In February of this year VimpelCom Ltd said it would pay $795 million to resolve U.S. and Dutch probes into a bribery scheme in Uzbekistan.

Why they did it – answers from the fraudsters

Another week, another fascinating look at why fraudsters commit their crimes. In this book, the author relies on first hand testimony – in the form of letters received from the criminals – to tell the story. As Bloomberg reports, Eugene Soltes’ new book, ‘Why They Do It: Inside the Mind of the White-Collar Criminal’ is out on Oct 11.

Having read Soltes’s accounts of these and other white-collar characters, one answer comes into focus above all others to the author’s question of why they did it. They did it because they thought they could get away with it.”

Why white-collar criminals evade justice

“Why White Collar Crime Is Here to Stay” – Bloomberg reports on a new book by ENRON investigator Samuel Buell.

If “corporations are people too,” why isn’t anyone in jail? The former head of the Enron Corp. Task Force explains why it’s so difficult to convict companies and their executives.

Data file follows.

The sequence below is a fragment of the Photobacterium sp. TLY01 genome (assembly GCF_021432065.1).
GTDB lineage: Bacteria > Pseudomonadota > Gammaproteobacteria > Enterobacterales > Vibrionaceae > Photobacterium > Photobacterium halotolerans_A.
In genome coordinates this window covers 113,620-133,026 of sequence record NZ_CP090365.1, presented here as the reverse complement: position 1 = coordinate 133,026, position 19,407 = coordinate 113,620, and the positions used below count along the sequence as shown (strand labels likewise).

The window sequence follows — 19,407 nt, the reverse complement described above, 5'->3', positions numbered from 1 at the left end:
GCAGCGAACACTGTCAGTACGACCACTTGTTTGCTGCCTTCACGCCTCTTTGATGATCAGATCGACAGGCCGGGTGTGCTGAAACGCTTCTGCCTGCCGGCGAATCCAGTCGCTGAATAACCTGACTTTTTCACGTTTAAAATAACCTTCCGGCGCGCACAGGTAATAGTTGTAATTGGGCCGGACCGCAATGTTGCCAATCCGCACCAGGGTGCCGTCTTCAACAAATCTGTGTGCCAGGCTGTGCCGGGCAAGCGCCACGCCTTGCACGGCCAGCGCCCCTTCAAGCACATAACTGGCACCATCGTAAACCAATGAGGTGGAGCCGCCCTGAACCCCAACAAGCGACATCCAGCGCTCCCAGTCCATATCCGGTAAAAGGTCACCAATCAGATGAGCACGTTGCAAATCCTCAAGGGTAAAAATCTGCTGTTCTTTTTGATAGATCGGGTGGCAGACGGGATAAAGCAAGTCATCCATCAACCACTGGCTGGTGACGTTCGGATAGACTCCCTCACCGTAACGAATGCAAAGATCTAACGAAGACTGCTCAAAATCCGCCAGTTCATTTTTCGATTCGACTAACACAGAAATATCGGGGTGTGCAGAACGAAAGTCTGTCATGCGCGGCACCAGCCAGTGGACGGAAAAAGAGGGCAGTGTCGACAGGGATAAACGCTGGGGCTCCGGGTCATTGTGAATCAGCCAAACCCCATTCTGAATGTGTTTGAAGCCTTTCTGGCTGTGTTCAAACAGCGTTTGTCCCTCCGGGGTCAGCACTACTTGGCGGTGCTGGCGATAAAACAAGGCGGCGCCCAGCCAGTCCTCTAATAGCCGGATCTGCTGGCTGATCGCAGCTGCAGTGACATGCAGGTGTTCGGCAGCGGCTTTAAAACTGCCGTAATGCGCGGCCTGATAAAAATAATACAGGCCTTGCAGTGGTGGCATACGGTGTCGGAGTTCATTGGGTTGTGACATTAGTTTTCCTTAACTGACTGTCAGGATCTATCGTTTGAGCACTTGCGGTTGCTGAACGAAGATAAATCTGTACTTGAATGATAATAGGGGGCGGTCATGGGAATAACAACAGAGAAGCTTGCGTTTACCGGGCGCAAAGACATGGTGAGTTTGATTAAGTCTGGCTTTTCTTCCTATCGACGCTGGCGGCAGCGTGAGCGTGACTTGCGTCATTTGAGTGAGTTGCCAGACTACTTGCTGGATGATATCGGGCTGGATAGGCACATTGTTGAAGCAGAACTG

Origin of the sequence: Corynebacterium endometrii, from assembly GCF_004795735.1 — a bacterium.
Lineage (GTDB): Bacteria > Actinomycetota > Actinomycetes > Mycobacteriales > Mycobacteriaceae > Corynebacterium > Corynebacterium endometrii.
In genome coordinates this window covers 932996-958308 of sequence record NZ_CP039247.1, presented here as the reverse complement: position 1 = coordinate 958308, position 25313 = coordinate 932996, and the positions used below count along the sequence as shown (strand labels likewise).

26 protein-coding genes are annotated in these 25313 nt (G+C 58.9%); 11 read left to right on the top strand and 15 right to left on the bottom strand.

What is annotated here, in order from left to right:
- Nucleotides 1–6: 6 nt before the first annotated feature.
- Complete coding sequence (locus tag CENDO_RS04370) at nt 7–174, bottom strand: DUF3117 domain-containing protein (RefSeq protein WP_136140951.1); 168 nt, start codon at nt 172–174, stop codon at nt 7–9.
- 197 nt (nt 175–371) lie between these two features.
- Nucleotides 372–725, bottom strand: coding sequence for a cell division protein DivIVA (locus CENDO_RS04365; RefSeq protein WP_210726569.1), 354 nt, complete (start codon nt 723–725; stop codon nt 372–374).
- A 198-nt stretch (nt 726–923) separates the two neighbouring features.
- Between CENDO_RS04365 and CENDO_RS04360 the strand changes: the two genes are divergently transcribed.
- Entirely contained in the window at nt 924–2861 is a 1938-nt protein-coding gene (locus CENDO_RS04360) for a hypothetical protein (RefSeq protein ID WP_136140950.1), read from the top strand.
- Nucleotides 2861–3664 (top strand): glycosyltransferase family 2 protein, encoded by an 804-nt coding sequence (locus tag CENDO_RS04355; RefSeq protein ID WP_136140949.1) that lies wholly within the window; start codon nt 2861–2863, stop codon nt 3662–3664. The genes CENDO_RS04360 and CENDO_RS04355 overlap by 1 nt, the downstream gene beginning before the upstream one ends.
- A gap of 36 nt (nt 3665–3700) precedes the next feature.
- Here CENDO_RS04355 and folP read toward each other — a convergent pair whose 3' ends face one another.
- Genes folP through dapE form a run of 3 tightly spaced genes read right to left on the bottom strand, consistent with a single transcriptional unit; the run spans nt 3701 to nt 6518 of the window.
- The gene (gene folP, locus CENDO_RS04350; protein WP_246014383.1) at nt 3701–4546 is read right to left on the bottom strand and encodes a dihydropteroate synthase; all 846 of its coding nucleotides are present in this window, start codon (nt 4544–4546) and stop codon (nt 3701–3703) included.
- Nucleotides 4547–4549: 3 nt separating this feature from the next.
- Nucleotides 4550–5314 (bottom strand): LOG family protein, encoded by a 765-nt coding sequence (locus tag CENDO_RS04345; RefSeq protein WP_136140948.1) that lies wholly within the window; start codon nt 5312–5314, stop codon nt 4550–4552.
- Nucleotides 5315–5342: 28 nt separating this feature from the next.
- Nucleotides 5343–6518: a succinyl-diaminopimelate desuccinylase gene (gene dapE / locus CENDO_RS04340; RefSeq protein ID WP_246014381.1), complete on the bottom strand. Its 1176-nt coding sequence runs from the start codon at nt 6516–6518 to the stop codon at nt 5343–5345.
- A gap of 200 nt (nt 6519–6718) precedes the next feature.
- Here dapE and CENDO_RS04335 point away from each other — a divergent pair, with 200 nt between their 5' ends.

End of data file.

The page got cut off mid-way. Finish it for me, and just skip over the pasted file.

Opening up shell companies

The Economist reports on efforts to make ‘offshore’ less synonymous with corruption and tax evasion.

  “Tracing illicit funds to a shell’s bank account is of little use if you cannot identify the individuals who control it. This worries business people as well as policymakers: a recent survey of corporate leaders in 62 countries by EY, an accounting firm, found strong support for more openness in ownership; legitimate firms want to know whom they are trading with.”

The article concludes that in spite of the attention afforded offshore havens via the blanket coverage of the Panama Papers and others, there is little hope for a full, open register of such entities any time soon, and we’re inclined to agree.